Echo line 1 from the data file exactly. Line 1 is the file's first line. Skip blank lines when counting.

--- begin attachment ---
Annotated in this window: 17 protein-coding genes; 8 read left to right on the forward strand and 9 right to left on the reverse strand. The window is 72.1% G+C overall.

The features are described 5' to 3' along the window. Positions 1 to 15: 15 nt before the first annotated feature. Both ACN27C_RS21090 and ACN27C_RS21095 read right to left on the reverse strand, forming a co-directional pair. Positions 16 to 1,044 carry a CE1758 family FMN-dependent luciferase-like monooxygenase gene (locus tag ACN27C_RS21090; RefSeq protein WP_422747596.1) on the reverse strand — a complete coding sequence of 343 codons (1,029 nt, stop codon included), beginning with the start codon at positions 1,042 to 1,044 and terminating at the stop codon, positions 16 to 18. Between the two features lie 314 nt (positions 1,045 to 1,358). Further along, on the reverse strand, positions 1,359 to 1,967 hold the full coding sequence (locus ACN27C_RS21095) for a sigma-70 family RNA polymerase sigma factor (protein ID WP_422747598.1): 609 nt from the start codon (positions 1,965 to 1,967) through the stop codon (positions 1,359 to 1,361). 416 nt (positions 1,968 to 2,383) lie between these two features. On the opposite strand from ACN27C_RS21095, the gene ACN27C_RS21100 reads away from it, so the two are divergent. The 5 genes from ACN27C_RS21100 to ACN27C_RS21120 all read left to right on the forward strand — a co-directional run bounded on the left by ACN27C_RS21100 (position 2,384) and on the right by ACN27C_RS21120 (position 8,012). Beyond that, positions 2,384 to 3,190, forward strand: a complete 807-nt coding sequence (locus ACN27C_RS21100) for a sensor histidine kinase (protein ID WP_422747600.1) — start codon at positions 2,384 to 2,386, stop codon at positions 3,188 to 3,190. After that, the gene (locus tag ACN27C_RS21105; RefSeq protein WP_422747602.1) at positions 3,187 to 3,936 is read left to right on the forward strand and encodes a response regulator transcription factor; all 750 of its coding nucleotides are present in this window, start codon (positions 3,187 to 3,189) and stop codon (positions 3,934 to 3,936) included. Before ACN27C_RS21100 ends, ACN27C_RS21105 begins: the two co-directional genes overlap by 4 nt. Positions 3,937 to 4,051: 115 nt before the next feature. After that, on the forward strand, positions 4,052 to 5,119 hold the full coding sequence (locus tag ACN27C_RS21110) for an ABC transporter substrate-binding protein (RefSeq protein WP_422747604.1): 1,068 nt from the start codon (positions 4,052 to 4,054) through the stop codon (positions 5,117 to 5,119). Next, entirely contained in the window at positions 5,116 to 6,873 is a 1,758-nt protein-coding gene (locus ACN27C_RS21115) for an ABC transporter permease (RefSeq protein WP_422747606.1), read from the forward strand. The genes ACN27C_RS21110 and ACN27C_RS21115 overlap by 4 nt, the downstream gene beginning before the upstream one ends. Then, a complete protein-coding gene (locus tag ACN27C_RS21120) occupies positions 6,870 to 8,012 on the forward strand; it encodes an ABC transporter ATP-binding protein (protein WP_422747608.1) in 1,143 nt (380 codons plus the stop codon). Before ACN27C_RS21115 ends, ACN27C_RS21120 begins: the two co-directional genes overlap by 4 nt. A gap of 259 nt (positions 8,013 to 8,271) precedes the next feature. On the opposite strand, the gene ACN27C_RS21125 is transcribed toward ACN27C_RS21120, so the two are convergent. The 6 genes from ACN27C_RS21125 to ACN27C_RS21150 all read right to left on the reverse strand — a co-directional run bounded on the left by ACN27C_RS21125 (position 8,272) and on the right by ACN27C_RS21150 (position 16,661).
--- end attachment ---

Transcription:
Annotated in this window: 17 protein-coding genes; 8 read left to right on the forward strand and 9 right to left on the reverse strand. The window is 72.1% G+C overall.